More Horrifying Statements from Dr. Bryna Siegel, Bigoted Autism "Expert"

This morning I wrote about Dr. Bryna Siegel of the University of California, San Francisco.  Siegel recently suggested to The Daily Beast that people with Asperger's syndrome can't have secretaries, and The Los Angeles Times that people with autism can't have friends.  But she has made a series of bigoted statements regarding autistic people that go back for at least a decade.

From 2002, to USA Today:

"It's as if they do not understand or are missing a core aspect of what it is to be human; to be and do like others and absorb their values," says psychologist Bryna Siegel, director of the Autism Clinic, University of California, San Francisco. "Their worlds are more barren, their social world is very distorted, and they come out of their world not when you want them to, but when they want to."

From 2007, also to USA Today:

Bryna Siegel, director of the Autism Clinic at the University of California-San Francisco, concurs that an Asperger's parent would be rare, and she knows of just one short-lived marriage. Recently she does more "un-diagnosing" than diagnosing, she says.

In a 2007 article in The San Francisco Chronicle, Siegel suggests that it is good and healthy to look at autism as karmic punishment:

Never one to ignore ethnicity, Siegel homes in on the family's Hinduism. "The Hindu frame of mind enables them to accept the trajectory," she says, "and that's a good thing. It means they're not constantly disappointed by the kid."

Flipping through his records, she notes that the patient's fraternal twin died at birth, while the teen himself had hovered precariously close to death after suffering oxygen deprivation, a factor that is now associated with autism. "Interesting," she remarks. "You know, if that had been an American family, they'd have sued the hospital."

The father had asked her opinion, she says, on whether his son would be suited to working in his school doing photocopying. This, too, provokes another disquieting comparison with Americans. "Parents here would be saying, 'Is Xeroxing all he will ever be capable of doing?' " But Hinduism is about karma, she says. Accepting the teen's autism is a chance to redeem karma, "so the next generation might bring good things."

In the same article, she also tells a mother that her drug use probably did cause her child's autism (which is "okay", because Siegel can tell she is just pretending to be upset):

High dramas have included the case recounted in Siegel's book "Helping Children With Autism Learn," in which a mother was released early from prison so she could attend the evaluation of her profoundly autistic daughter. While Siegel listened to her pregnancy history, the mother cried what Siegel called crocodile tears as she documented a heroin and crack habit. She asked Siegel if drugs had caused her child's problems. Many clinicians would have told her not to blame herself, even offered a paternalistic pat on the shoulder, but not Siegel, who doesn't practice self-censorship, either in person or on the page. "I said, 'Yes, I think so,' " she wrote. While the drugs were not uniquely responsible for causing autism, they are likely to damage an already vulnerable fetus, she notes.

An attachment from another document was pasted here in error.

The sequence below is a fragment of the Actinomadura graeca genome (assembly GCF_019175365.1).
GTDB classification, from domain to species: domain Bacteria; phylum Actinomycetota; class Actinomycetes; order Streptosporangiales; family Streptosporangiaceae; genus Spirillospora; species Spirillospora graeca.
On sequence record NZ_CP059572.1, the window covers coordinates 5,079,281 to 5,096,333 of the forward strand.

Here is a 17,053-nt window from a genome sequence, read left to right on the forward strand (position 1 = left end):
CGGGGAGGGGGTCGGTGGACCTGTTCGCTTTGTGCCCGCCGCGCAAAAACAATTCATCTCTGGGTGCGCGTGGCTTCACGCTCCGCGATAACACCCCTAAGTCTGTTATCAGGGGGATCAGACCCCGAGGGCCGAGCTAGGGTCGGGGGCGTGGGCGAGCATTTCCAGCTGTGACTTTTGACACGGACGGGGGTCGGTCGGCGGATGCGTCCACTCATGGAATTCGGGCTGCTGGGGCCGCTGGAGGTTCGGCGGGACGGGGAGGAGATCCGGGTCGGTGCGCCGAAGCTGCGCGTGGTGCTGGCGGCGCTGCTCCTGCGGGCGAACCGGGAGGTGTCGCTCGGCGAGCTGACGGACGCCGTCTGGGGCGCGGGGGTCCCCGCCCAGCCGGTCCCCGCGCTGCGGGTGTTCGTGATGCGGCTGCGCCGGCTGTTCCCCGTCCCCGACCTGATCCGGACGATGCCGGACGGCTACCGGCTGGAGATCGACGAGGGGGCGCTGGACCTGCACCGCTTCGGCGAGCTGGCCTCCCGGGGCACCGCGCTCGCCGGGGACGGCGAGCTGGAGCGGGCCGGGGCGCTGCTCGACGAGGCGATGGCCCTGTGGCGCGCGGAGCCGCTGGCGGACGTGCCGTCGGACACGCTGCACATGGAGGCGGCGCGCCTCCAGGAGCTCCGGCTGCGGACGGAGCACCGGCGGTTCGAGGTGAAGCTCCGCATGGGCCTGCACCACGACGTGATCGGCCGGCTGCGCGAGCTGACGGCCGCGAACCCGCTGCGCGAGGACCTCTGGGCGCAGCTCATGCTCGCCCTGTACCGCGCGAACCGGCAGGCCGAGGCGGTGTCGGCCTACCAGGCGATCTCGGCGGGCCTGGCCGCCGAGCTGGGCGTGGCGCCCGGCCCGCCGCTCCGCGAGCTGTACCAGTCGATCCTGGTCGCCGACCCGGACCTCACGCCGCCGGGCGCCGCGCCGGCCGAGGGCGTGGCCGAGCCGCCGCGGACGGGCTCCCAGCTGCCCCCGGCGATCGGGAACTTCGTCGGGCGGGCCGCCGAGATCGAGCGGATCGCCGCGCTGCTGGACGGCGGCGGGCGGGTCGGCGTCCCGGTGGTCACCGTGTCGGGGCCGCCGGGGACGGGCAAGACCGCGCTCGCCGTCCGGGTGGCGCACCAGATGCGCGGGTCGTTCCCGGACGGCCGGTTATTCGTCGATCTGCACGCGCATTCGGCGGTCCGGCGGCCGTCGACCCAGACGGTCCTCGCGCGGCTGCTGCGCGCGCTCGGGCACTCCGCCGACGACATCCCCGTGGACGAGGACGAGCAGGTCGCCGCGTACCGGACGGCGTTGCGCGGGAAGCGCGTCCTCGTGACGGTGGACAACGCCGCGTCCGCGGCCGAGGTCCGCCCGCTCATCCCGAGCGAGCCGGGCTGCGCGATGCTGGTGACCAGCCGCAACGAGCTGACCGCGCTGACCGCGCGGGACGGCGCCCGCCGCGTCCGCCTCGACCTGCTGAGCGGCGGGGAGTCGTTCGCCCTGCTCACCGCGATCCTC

And also opines that it's perfectly fine for parents who don't like their autistic kids to take them back to the orphanage:

Perhaps the most haunting and poignant case, which she described in her book "The World of the Autistic Child," involved an upper-class couple, both raised in a South American country, who adopted a child from their country of origin. The husband was in his early 50s and had adult children; his wife was childless, a decade younger and the instigator of the adoption. By the time the child was 3, it became clear that he was autistic and severely mentally retarded. Older parents, because of their lower energy reserves and more fixed lifestyles, generally have a harder time with autism, says Siegel, and this couple's struggle was exacerbated by the wife's realization that she hated herself in the role of mother. Siegel and her staff suggested they return the child to the orphanage. Both parents cried. Months later, Siegel found out the child had been returned. "For them, it had been the right decision," she says.

In 2011, she suggested that people with traits of autism simply should not marry or have kids:
"I see deep geeks of all sorts," says Bryna Siegel, a clinical psychologist who runs the autism clinic at the University of California, San Francisco, referring to the parents of children with autism. "They don't make great eye contact, all their clothing is from the Intel shop, they don't have a lot of social understanding. I do think that when these geeks marry each other, that's bad news for the offspring."
Thank you to Rachel Cohen-Rottenberg for information included in this piece.

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